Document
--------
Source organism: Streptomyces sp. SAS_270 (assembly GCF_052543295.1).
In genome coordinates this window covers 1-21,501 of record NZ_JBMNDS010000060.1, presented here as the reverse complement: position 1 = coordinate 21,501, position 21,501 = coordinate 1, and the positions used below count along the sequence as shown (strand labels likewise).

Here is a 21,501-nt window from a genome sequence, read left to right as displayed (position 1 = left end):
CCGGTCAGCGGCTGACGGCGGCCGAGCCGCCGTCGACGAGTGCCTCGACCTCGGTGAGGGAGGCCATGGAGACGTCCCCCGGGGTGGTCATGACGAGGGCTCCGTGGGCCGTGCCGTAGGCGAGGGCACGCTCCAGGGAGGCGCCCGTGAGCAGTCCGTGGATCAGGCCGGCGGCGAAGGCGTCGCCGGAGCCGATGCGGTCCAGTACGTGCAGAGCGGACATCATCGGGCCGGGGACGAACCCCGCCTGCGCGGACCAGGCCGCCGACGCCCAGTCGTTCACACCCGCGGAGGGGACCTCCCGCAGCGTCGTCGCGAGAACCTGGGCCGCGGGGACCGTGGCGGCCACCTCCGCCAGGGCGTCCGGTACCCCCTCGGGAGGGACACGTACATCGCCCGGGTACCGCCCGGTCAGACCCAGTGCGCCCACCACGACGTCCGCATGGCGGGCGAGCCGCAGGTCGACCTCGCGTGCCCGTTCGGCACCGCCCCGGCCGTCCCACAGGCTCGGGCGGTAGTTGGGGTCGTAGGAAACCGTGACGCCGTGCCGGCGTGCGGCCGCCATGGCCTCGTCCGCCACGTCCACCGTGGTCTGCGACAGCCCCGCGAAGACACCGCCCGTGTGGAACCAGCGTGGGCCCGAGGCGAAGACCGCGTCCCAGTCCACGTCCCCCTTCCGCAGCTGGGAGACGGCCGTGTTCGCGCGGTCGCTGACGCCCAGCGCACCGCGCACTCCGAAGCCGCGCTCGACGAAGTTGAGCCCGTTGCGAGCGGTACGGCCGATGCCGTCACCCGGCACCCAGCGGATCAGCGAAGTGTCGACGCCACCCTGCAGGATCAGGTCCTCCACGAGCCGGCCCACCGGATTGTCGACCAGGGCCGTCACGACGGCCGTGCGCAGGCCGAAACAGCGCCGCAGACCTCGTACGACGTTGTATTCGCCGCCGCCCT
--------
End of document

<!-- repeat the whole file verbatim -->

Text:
Source organism: Streptomyces sp. SAS_270 (assembly GCF_052543295.1).
In genome coordinates this window covers 1-21,501 of record NZ_JBMNDS010000060.1, presented here as the reverse complement: position 1 = coordinate 21,501, position 21,501 = coordinate 1, and the positions used below count along the sequence as shown (strand labels likewise).

Here is a 21,501-nt window from a genome sequence, read left to right as displayed (position 1 = left end):
CCGGTCAGCGGCTGACGGCGGCCGAGCCGCCGTCGACGAGTGCCTCGACCTCGGTGAGGGAGGCCATGGAGACGTCCCCCGGGGTGGTCATGACGAGGGCTCCGTGGGCCGTGCCGTAGGCGAGGGCACGCTCCAGGGAGGCGCCCGTGAGCAGTCCGTGGATCAGGCCGGCGGCGAAGGCGTCGCCGGAGCCGATGCGGTCCAGTACGTGCAGAGCGGACATCATCGGGCCGGGGACGAACCCCGCCTGCGCGGACCAGGCCGCCGACGCCCAGTCGTTCACACCCGCGGAGGGGACCTCCCGCAGCGTCGTCGCGAGAACCTGGGCCGCGGGGACCGTGGCGGCCACCTCCGCCAGGGCGTCCGGTACCCCCTCGGGAGGGACACGTACATCGCCCGGGTACCGCCCGGTCAGACCCAGTGCGCCCACCACGACGTCCGCATGGCGGGCGAGCCGCAGGTCGACCTCGCGTGCCCGTTCGGCACCGCCCCGGCCGTCCCACAGGCTCGGGCGGTAGTTGGGGTCGTAGGAAACCGTGACGCCGTGCCGGCGTGCGGCCGCCATGGCCTCGTCCGCCACGTCCACCGTGGTCTGCGACAGCCCCGCGAAGACACCGCCCGTGTGGAACCAGCGTGGGCCCGAGGCGAAGACCGCGTCCCAGTCCACGTCCCCCTTCCGCAGCTGGGAGACGGCCGTGTTCGCGCGGTCGCTGACGCCCAGCGCACCGCGCACTCCGAAGCCGCGCTCGACGAAGTTGAGCCCGTTGCGAGCGGTACGGCCGATGCCGTCACCCGGCACCCAGCGGATCAGCGAAGTGTCGACGCCACCCTGCAGGATCAGGTCCTCCACGAGCCGGCCCACCGGATTGTCGACCAGGGCCGTCACGACGGCCGTGCGCAGGCCGAAACAGCGCCGCAGACCTCGTACGACGTTGTATTCGCCGCCGCCCT